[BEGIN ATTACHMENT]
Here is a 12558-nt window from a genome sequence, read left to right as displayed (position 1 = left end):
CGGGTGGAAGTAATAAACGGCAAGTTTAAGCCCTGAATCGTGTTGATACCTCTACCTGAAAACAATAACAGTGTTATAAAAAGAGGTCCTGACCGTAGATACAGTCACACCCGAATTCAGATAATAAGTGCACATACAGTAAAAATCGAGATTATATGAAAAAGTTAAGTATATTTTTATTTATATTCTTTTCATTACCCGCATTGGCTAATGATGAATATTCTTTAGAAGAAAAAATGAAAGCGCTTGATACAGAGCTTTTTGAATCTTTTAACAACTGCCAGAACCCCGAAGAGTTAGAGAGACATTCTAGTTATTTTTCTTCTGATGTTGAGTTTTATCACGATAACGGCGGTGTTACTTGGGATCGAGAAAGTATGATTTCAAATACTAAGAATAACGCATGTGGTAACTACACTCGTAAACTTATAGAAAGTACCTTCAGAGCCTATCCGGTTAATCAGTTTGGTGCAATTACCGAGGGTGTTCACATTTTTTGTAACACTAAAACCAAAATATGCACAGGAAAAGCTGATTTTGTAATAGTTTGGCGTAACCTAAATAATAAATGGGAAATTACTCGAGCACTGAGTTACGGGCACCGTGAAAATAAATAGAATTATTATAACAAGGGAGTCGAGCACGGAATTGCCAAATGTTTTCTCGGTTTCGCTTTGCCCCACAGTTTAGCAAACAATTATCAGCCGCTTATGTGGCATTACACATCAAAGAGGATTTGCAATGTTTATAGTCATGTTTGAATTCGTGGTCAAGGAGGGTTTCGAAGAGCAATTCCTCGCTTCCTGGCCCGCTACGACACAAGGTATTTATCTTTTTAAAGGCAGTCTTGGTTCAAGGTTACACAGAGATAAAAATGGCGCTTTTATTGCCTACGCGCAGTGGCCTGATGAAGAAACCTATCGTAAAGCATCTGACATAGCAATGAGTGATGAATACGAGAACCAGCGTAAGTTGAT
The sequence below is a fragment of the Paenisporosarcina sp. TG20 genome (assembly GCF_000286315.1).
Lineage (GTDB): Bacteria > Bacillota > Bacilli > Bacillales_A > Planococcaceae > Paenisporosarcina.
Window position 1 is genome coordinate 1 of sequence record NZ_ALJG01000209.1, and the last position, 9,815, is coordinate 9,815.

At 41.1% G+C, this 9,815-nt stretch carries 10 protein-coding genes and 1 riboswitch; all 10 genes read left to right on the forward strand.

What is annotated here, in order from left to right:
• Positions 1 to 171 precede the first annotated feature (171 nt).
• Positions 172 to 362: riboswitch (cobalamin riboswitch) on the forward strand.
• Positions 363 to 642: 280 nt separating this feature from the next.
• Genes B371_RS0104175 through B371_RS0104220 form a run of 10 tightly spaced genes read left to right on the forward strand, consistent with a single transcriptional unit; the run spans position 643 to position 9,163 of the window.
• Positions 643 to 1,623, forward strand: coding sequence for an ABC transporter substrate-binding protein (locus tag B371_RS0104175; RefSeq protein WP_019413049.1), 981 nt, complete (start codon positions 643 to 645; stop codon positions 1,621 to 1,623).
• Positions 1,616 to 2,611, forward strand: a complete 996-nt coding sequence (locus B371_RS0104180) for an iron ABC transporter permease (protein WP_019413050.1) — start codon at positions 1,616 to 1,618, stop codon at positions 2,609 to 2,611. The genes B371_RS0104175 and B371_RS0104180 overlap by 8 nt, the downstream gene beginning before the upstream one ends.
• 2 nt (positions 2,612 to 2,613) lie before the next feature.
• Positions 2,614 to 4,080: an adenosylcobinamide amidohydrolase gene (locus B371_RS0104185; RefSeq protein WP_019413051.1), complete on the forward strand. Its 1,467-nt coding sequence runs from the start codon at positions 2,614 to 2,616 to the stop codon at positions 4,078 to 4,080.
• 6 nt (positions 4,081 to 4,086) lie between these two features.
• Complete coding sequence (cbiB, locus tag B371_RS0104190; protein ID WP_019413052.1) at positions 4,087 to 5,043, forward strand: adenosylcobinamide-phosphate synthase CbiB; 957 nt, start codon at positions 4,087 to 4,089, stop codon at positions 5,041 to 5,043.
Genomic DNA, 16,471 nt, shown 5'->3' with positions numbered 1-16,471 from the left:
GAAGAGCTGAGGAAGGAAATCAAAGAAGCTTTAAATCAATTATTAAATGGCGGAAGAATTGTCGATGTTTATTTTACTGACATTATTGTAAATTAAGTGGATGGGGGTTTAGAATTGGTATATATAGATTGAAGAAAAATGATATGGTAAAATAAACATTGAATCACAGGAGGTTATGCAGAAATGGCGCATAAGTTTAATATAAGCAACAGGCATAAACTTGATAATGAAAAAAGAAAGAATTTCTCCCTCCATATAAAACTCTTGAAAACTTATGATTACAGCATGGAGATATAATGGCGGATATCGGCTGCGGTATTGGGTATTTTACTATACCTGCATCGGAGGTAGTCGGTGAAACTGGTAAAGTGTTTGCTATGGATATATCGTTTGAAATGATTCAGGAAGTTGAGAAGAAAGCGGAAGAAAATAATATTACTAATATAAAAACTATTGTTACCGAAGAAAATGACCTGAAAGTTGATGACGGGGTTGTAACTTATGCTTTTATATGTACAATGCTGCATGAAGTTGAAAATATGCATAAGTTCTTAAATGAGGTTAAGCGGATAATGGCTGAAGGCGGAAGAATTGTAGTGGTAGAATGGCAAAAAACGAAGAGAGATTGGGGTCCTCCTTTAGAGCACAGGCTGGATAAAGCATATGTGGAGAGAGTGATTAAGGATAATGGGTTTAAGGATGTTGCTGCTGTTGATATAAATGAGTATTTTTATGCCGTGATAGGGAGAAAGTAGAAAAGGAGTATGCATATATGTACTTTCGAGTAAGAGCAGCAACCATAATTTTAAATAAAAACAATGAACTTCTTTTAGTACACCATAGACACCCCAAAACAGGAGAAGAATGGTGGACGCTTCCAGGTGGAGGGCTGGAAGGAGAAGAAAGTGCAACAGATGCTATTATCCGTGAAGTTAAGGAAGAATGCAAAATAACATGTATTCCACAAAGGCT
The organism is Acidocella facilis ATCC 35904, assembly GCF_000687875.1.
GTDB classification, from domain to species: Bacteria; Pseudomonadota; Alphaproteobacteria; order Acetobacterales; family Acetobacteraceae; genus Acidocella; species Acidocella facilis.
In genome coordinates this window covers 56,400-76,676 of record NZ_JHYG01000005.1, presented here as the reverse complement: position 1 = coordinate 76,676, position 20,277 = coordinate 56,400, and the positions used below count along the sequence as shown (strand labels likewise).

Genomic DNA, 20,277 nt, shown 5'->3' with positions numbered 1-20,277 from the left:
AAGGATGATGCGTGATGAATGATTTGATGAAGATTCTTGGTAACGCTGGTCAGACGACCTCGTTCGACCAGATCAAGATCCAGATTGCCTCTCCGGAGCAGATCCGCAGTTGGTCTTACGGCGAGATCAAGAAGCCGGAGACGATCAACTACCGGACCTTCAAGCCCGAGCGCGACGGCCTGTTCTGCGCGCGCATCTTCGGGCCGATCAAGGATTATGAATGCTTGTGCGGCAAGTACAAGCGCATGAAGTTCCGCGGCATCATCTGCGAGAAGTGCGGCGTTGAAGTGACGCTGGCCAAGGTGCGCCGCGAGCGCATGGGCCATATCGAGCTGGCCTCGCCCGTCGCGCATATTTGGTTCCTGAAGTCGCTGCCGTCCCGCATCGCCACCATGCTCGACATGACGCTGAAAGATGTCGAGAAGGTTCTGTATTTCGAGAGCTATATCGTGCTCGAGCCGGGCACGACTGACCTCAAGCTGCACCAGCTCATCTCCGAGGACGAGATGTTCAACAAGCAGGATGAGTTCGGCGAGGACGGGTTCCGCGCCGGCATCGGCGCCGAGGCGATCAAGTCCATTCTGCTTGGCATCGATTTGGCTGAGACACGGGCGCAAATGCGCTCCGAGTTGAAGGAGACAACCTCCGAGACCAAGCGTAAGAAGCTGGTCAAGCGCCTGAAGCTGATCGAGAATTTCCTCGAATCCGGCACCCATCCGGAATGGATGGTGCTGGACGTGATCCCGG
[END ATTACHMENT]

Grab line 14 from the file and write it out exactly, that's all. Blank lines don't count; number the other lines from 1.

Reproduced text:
• 2 nt (positions 2,612 to 2,613) lie before the next feature.